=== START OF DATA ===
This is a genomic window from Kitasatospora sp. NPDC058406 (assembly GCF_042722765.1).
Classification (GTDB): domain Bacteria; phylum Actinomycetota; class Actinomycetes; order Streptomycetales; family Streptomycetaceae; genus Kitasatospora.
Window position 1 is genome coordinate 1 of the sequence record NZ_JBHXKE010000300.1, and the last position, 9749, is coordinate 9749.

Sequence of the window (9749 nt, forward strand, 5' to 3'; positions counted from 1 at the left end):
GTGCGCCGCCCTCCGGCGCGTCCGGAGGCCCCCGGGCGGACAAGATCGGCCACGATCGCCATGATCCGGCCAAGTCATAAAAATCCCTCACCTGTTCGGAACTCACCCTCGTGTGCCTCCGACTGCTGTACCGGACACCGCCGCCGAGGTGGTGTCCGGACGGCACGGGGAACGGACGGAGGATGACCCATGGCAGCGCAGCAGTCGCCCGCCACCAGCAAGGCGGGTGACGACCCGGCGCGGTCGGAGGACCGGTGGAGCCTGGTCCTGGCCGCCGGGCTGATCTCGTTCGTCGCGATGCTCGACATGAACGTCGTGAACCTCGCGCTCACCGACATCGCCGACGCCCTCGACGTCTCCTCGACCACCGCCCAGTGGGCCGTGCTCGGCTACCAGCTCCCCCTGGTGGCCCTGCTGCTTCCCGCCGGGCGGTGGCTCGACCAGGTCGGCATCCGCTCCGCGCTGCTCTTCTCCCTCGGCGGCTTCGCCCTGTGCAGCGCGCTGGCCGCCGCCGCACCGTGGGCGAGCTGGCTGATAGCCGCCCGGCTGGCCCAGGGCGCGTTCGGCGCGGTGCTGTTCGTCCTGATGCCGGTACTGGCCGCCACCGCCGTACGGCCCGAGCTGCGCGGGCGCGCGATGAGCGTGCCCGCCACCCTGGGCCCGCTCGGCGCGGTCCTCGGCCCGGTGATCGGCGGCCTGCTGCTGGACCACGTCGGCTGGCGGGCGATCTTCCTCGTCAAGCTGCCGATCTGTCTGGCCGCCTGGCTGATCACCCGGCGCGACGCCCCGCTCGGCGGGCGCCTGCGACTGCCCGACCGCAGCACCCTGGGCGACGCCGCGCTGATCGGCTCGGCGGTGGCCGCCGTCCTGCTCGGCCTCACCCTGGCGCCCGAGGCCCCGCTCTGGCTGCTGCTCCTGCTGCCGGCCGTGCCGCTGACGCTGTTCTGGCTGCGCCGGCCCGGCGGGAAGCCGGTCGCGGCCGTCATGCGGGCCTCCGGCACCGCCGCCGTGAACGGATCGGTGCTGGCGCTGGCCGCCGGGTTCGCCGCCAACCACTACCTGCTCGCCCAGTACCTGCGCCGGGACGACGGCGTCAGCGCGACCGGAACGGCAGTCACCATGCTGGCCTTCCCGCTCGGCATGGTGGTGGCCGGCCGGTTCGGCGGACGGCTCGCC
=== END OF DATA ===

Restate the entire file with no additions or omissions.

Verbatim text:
This is a genomic window from Kitasatospora sp. NPDC058406 (assembly GCF_042722765.1).
Classification (GTDB): domain Bacteria; phylum Actinomycetota; class Actinomycetes; order Streptomycetales; family Streptomycetaceae; genus Kitasatospora.
Window position 1 is genome coordinate 1 of the sequence record NZ_JBHXKE010000300.1, and the last position, 9749, is coordinate 9749.

Sequence of the window (9749 nt, forward strand, 5' to 3'; positions counted from 1 at the left end):
GTGCGCCGCCCTCCGGCGCGTCCGGAGGCCCCCGGGCGGACAAGATCGGCCACGATCGCCATGATCCGGCCAAGTCATAAAAATCCCTCACCTGTTCGGAACTCACCCTCGTGTGCCTCCGACTGCTGTACCGGACACCGCCGCCGAGGTGGTGTCCGGACGGCACGGGGAACGGACGGAGGATGACCCATGGCAGCGCAGCAGTCGCCCGCCACCAGCAAGGCGGGTGACGACCCGGCGCGGTCGGAGGACCGGTGGAGCCTGGTCCTGGCCGCCGGGCTGATCTCGTTCGTCGCGATGCTCGACATGAACGTCGTGAACCTCGCGCTCACCGACATCGCCGACGCCCTCGACGTCTCCTCGACCACCGCCCAGTGGGCCGTGCTCGGCTACCAGCTCCCCCTGGTGGCCCTGCTGCTTCCCGCCGGGCGGTGGCTCGACCAGGTCGGCATCCGCTCCGCGCTGCTCTTCTCCCTCGGCGGCTTCGCCCTGTGCAGCGCGCTGGCCGCCGCCGCACCGTGGGCGAGCTGGCTGATAGCCGCCCGGCTGGCCCAGGGCGCGTTCGGCGCGGTGCTGTTCGTCCTGATGCCGGTACTGGCCGCCACCGCCGTACGGCCCGAGCTGCGCGGGCGCGCGATGAGCGTGCCCGCCACCCTGGGCCCGCTCGGCGCGGTCCTCGGCCCGGTGATCGGCGGCCTGCTGCTGGACCACGTCGGCTGGCGGGCGATCTTCCTCGTCAAGCTGCCGATCTGTCTGGCCGCCTGGCTGATCACCCGGCGCGACGCCCCGCTCGGCGGGCGCCTGCGACTGCCCGACCGCAGCACCCTGGGCGACGCCGCGCTGATCGGCTCGGCGGTGGCCGCCGTCCTGCTCGGCCTCACCCTGGCGCCCGAGGCCCCGCTCTGGCTGCTGCTCCTGCTGCCGGCCGTGCCGCTGACGCTGTTCTGGCTGCGCCGGCCCGGCGGGAAGCCGGTCGCGGCCGTCATGCGGGCCTCCGGCACCGCCGCCGTGAACGGATCGGTGCTGGCGCTGGCCGCCGGGTTCGCCGCCAACCACTACCTGCTCGCCCAGTACCTGCGCCGGGACGACGGCGTCAGCGCGACCGGAACGGCAGTCACCATGCTGGCCTTCCCGCTCGGCATGGTGGTGGCCGGCCGGTTCGGCGGACGGCTCGCC